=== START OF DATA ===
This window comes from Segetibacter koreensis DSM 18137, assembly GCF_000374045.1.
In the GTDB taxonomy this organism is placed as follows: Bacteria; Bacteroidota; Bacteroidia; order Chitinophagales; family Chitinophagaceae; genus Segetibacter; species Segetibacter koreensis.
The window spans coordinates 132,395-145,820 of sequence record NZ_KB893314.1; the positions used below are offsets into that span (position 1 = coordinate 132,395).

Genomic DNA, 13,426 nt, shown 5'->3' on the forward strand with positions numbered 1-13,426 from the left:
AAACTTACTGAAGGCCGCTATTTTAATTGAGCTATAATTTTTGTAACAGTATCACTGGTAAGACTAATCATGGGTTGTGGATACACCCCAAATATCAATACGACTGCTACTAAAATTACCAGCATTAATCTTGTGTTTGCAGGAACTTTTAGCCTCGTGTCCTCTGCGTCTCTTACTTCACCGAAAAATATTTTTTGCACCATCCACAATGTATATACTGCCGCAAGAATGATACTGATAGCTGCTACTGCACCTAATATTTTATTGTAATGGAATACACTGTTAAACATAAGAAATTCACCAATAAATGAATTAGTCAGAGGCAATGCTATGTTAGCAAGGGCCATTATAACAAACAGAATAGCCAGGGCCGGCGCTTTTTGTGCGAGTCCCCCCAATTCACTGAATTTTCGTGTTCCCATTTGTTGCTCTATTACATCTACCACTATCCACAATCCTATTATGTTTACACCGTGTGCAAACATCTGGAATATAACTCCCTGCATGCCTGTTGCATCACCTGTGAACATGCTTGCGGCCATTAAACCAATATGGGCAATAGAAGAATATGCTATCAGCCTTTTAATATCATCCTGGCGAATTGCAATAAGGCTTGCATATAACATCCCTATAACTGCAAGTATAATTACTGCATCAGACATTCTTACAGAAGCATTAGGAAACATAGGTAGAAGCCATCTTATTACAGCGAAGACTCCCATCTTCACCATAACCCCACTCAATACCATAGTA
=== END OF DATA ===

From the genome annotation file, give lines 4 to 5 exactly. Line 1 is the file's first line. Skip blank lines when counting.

Genomic DNA, 13,426 nt, shown 5'->3' on the forward strand with positions numbered 1-13,426 from the left:
AAACTTACTGAAGGCCGCTATTTTAATTGAGCTATAATTTTTGTAACAGTATCACTGGTAAGACTAATCATGGGTTGTGGATACACCCCAAATATCAATACGACTGCTACTAAAATTACCAGCATTAATCTTGTGTTTGCAGGAACTTTTAGCCTCGTGTCCTCTGCGTCTCTTACTTCACCGAAAAATATTTTTTGCACCATCCACAATGTATATACTGCCGCAAGAATGATACTGATAGCTGCTACTGCACCTAATATTTTATTGTAATGGAATACACTGTTAAACATAAGAAATTCACCAATAAATGAATTAGTCAGAGGCAATGCTATGTTAGCAAGGGCCATTATAACAAACAGAATAGCCAGGGCCGGCGCTTTTTGTGCGAGTCCCCCCAATTCACTGAATTTTCGTGTTCCCATTTGTTGCTCTATTACATCTACCACTATCCACAATCCTATTATGTTTACACCGTGTGCAAACATCTGGAATATAACTCCCTGCATGCCTGTTGCATCACCTGTGAACATGCTTGCGGCCATTAAACCAATATGGGCAATAGAAGAATATGCTATCAGCCTTTTAATATCATCCTGGCGAATTGCAATAAGGCTTGCATATAACATCCCTATAACTGCAAGTATAATTACTGCATCAGACATTCTTACAGAAGCATTAGGAAACATAGGTAGAAGCCATCTTATTACAGCGAAGACTCCCATCTTCACCATAACCCCACTCAATACCATAGTA